Source: InKunming | 2020-04-28 | Editor:Rachel
Camellia reticulata is a species of Camellia native to southwestern China, in Yunnan Province. The wild populations of it are restricted to mixed mountain forest in western and central Yunnan. As the city flower of Kunming, camellia reticulatas are blooming in many streets of this city, brightly decorating the gardens of citizens.
Although Camellia reticulata is popular with people because of its charming appearance, it is not easy to cultivate. To make it much easier for people loving flowers to plant camellia reticulatas, a live streaming called “Let the city flower camellia reticulata bloom all over Kunming”, which is also the first live event of the Spring City Home Gardening Competition in 2020, will be held on April 28. Cailong Club of Kunming Information Hub will stream this event, and Li Su, director of Kunming Garden Research Institute, will attend the stream and teach audiences how to cultivate camellia reticulata at home.
History of camellia reticulata
According to the official history, the first mention of “nanzhao rui hua”(camellia reticulata) was made in AD 898. A historic picture scroll named Resurgence of Nanzhao Kingdom, painted by two Nanzhao painters Wang Fengzong and Zhang Shun, depicts two ancient camellia trees in the courtyard of king Xi nuluo, which means that camellia reticulata has been cultivated for at least one thousand years in Yunnan.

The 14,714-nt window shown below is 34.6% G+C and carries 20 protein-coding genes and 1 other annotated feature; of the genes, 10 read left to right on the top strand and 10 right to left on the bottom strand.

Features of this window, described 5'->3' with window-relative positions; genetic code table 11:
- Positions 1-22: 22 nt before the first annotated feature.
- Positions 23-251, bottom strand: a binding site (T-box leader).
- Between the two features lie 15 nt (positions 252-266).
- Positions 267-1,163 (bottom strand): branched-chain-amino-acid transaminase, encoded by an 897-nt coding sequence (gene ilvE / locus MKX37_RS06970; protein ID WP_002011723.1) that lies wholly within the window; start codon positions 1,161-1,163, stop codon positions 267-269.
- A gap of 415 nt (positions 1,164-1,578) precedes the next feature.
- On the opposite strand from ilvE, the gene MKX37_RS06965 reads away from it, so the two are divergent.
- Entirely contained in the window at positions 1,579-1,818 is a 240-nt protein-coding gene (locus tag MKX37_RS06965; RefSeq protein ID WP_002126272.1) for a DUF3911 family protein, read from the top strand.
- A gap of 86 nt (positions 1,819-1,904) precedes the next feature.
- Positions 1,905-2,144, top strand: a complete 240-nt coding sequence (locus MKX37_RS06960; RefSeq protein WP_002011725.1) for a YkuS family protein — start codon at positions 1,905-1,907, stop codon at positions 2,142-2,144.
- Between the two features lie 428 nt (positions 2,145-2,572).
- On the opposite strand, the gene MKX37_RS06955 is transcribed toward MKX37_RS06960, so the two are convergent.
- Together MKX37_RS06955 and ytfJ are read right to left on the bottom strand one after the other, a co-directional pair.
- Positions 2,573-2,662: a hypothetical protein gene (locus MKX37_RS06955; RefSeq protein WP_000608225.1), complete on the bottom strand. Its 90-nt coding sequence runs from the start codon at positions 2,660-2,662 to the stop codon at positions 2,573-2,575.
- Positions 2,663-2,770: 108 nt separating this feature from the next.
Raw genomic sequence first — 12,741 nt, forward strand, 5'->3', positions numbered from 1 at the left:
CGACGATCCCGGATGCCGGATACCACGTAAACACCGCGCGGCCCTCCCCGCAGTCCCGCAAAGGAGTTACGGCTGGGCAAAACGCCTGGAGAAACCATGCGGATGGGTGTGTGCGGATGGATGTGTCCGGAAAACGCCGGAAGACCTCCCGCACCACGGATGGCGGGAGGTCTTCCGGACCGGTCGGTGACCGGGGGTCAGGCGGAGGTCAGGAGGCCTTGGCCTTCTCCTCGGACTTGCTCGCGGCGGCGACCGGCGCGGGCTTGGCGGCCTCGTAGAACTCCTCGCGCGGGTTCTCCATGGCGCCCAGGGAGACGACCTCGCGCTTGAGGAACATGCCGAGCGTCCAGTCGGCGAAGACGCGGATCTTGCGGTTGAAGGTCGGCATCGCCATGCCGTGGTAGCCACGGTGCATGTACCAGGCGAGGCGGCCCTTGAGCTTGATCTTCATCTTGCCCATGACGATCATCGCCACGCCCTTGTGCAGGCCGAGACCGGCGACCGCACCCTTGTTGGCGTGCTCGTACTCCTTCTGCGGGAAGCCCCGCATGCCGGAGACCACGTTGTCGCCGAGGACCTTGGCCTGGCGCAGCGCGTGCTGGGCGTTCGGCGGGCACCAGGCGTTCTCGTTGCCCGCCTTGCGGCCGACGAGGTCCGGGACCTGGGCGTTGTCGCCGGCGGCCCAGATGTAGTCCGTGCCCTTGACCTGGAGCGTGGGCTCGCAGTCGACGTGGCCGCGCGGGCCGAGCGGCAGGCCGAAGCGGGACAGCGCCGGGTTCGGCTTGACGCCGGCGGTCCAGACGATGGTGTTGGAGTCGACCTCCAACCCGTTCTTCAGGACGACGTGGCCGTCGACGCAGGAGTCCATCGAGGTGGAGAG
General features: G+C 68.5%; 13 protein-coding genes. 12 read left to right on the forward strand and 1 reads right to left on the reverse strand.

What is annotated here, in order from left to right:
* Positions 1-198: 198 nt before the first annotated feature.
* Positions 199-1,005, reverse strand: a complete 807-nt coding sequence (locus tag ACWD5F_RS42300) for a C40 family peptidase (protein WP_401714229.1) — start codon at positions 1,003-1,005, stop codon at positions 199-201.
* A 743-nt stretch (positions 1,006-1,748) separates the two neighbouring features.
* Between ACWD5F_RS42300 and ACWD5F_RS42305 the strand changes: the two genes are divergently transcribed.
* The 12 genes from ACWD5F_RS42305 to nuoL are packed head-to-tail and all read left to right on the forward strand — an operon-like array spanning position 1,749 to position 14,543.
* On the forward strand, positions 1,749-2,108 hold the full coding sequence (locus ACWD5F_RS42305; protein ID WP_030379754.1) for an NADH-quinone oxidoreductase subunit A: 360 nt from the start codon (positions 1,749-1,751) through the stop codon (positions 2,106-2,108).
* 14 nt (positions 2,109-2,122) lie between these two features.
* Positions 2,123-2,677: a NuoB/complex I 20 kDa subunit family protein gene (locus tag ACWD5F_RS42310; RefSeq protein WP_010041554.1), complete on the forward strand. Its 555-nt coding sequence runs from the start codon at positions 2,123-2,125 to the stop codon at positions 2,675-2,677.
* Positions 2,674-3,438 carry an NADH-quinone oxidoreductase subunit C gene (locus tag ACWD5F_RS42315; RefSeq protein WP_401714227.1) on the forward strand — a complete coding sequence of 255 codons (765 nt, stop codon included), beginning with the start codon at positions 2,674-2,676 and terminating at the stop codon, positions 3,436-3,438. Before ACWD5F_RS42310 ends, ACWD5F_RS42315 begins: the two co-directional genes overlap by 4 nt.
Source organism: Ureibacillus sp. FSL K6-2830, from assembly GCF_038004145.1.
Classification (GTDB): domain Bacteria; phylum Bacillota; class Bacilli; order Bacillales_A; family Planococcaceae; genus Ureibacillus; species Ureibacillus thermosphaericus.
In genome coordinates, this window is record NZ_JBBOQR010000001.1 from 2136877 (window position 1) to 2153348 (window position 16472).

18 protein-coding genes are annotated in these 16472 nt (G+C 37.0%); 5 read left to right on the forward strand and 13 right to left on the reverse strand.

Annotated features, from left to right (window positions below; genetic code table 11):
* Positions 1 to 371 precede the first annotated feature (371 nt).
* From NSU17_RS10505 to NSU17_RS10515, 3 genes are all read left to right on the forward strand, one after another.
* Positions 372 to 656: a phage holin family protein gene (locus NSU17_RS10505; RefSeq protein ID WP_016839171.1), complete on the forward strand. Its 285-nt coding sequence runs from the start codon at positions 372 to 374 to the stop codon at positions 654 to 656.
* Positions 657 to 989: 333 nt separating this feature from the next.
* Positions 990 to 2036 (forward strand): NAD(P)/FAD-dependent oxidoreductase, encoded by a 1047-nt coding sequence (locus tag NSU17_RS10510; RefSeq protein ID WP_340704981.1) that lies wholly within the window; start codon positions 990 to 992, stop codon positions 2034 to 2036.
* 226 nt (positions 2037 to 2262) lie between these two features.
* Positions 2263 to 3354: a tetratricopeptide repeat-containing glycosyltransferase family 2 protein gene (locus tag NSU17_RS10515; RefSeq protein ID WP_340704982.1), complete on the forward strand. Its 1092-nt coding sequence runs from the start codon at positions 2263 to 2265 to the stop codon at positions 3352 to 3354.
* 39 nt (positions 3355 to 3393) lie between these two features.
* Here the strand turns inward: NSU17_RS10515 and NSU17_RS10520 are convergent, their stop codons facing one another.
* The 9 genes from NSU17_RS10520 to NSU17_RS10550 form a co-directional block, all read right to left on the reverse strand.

In Ming Dynasty, a well-known geographer Xu Xiake highly praised camellia reticulata in his masterpiece Xu Xiake's Travels.
Plenty of ancient camellia trees in Kunming were planted in the Qing Dynasty, which is closely related to people's love for camellia at that time. Scholar Yuan Jiagu in the late Qing Dynasty, who is also the only champion in the history of Yunnan imperial examination, first promoted camellia reticulata as the province flower of Yunnan.
Lasting appeal of camellia reticulata
What’s interesting is that people's understanding of camellia reticulata is largely derived from a popular novel Demi-Gods and Semi-Devils written by a Chinese martial arts and chivalry novelist Jin Yong. In this novel, Jin Yong mentioned a little known fact that some camellia reticulatas open two seasons, one season for winter and spring, one season for the end of autumn.
Camellia reticulata once traveled far over the ocean. It was introduced to Japan in the 7th century and to England in the 17th century. In 1820, Reeves, director of the British East India Company, collected the semi-double of Camellia reticulata and asked captain Richard Rawes to import them to England. They remained the only known reticulata cultivated in Europe for over a century.
Camellia always withers as a whole, never withers one petal by one petal. This characteristic together with its conspicuous and beautiful appearance always remind people of The Lady of the Camellias written by a French writer Alexandre dumas in the middle 1800s.
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(Editors: Alison, Rachel)
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